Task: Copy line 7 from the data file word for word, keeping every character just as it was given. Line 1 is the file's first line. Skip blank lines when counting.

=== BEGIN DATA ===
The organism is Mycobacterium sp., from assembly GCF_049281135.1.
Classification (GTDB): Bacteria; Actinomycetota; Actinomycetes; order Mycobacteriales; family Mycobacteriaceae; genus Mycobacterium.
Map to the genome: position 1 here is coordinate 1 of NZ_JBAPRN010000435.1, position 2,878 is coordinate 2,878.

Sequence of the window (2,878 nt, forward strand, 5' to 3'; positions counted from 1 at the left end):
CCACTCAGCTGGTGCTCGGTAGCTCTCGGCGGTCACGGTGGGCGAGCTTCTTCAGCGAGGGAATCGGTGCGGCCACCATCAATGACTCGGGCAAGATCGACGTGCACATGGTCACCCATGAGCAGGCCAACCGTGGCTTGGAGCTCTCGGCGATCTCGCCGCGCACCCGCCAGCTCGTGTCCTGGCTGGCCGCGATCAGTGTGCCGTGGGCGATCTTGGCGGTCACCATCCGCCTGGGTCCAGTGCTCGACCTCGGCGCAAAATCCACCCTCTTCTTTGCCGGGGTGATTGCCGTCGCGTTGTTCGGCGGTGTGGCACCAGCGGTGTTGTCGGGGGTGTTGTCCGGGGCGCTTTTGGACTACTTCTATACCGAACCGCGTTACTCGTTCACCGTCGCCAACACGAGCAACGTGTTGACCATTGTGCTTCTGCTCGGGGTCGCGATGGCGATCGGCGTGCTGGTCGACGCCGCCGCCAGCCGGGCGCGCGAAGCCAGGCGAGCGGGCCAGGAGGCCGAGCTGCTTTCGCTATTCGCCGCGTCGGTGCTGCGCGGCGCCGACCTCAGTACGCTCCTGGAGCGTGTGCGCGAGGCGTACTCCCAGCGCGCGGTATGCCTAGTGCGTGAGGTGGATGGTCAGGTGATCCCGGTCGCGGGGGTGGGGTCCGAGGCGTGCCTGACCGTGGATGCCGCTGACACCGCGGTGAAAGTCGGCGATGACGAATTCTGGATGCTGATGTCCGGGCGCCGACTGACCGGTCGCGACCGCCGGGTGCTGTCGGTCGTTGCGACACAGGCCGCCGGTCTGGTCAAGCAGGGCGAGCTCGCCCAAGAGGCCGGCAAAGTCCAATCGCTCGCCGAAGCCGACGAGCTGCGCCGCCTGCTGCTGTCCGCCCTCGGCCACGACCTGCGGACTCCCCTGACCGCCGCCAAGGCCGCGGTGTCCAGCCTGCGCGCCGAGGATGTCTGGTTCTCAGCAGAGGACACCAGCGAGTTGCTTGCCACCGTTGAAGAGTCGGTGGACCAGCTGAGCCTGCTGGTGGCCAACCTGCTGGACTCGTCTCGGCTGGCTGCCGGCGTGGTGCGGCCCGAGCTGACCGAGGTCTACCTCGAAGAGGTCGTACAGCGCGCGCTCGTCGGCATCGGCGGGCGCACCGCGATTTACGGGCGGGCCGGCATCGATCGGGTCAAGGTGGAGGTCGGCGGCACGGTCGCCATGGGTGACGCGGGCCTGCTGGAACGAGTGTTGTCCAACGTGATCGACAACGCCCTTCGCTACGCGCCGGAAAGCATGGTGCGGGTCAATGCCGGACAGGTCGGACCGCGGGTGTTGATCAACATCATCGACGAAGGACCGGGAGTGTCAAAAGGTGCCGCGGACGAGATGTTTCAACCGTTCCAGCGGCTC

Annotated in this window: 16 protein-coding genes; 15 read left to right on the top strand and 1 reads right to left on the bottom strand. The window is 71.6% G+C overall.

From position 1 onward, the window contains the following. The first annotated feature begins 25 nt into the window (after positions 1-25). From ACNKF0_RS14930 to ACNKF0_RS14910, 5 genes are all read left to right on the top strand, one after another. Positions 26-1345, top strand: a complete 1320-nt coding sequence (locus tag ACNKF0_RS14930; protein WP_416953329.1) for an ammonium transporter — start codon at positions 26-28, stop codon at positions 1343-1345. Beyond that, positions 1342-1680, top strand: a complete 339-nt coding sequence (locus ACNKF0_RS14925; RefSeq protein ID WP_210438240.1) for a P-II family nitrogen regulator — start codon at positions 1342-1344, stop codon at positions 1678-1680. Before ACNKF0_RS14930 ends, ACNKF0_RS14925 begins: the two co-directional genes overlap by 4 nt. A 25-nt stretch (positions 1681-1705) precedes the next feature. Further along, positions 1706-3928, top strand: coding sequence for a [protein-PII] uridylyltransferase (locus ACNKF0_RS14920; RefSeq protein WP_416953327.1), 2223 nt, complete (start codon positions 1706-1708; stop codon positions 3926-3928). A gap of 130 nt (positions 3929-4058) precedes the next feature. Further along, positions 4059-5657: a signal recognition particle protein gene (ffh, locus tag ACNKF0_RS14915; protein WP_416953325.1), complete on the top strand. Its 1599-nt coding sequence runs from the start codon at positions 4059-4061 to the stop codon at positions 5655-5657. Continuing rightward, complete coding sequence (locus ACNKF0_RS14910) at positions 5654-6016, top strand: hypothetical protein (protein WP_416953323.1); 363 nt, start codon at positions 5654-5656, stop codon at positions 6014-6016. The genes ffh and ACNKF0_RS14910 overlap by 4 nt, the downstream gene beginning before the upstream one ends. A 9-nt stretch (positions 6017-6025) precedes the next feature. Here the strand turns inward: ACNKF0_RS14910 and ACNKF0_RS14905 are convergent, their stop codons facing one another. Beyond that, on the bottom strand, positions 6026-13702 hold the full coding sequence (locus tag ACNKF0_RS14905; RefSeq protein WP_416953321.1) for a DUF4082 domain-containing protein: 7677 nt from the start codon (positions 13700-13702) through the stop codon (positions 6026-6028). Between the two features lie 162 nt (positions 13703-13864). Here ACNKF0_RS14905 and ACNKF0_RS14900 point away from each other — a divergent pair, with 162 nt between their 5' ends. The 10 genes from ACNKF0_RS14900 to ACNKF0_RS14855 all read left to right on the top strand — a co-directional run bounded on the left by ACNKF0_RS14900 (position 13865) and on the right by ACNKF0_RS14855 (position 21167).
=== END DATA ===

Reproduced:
From position 1 onward, the window contains the following. The first annotated feature begins 25 nt into the window (after positions 1-25). From ACNKF0_RS14930 to ACNKF0_RS14910, 5 genes are all read left to right on the top strand, one after another. Positions 26-1345, top strand: a complete 1320-nt coding sequence (locus tag ACNKF0_RS14930; protein WP_416953329.1) for an ammonium transporter — start codon at positions 26-28, stop codon at positions 1343-1345. Beyond that, positions 1342-1680, top strand: a complete 339-nt coding sequence (locus ACNKF0_RS14925; RefSeq protein ID WP_210438240.1) for a P-II family nitrogen regulator — start codon at positions 1342-1344, stop codon at positions 1678-1680. Before ACNKF0_RS14930 ends, ACNKF0_RS14925 begins: the two co-directional genes overlap by 4 nt. A 25-nt stretch (positions 1681-1705) precedes the next feature. Further along, positions 1706-3928, top strand: coding sequence for a [protein-PII] uridylyltransferase (locus ACNKF0_RS14920; RefSeq protein WP_416953327.1), 2223 nt, complete (start codon positions 1706-1708; stop codon positions 3926-3928). A gap of 130 nt (positions 3929-4058) precedes the next feature. Further along, positions 4059-5657: a signal recognition particle protein gene (ffh, locus tag ACNKF0_RS14915; protein WP_416953325.1), complete on the top strand. Its 1599-nt coding sequence runs from the start codon at positions 4059-4061 to the stop codon at positions 5655-5657. Continuing rightward, complete coding sequence (locus ACNKF0_RS14910) at positions 5654-6016, top strand: hypothetical protein (protein WP_416953323.1); 363 nt, start codon at positions 5654-5656, stop codon at positions 6014-6016. The genes ffh and ACNKF0_RS14910 overlap by 4 nt, the downstream gene beginning before the upstream one ends. A 9-nt stretch (positions 6017-6025) precedes the next feature. Here the strand turns inward: ACNKF0_RS14910 and ACNKF0_RS14905 are convergent, their stop codons facing one another. Beyond that, on the bottom strand, positions 6026-13702 hold the full coding sequence (locus tag ACNKF0_RS14905; RefSeq protein WP_416953321.1) for a DUF4082 domain-containing protein: 7677 nt from the start codon (positions 13700-13702) through the stop codon (positions 6026-6028). Between the two features lie 162 nt (positions 13703-13864). Here ACNKF0_RS14905 and ACNKF0_RS14900 point away from each other — a divergent pair, with 162 nt between their 5' ends. The 10 genes from ACNKF0_RS14900 to ACNKF0_RS14855 all read left to right on the top strand — a co-directional run bounded on the left by ACNKF0_RS14900 (position 13865) and on the right by ACNKF0_RS14855 (position 21167).